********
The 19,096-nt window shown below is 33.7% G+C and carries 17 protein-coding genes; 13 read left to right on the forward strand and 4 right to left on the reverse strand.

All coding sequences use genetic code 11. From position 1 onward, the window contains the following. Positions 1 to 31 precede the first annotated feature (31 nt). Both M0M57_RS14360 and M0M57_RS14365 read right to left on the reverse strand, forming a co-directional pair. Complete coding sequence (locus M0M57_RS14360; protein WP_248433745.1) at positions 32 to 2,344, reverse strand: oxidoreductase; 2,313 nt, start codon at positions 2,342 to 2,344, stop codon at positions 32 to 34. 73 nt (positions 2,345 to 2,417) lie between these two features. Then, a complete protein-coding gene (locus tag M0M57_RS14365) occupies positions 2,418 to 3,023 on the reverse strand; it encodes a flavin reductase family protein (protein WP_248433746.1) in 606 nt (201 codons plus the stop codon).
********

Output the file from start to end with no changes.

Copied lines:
The 19,096-nt window shown below is 33.7% G+C and carries 17 protein-coding genes; 13 read left to right on the forward strand and 4 right to left on the reverse strand.

All coding sequences use genetic code 11. From position 1 onward, the window contains the following. Positions 1 to 31 precede the first annotated feature (31 nt). Both M0M57_RS14360 and M0M57_RS14365 read right to left on the reverse strand, forming a co-directional pair. Complete coding sequence (locus M0M57_RS14360; protein WP_248433745.1) at positions 32 to 2,344, reverse strand: oxidoreductase; 2,313 nt, start codon at positions 2,342 to 2,344, stop codon at positions 32 to 34. 73 nt (positions 2,345 to 2,417) lie between these two features. Then, a complete protein-coding gene (locus tag M0M57_RS14365) occupies positions 2,418 to 3,023 on the reverse strand; it encodes a flavin reductase family protein (protein WP_248433746.1) in 606 nt (201 codons plus the stop codon).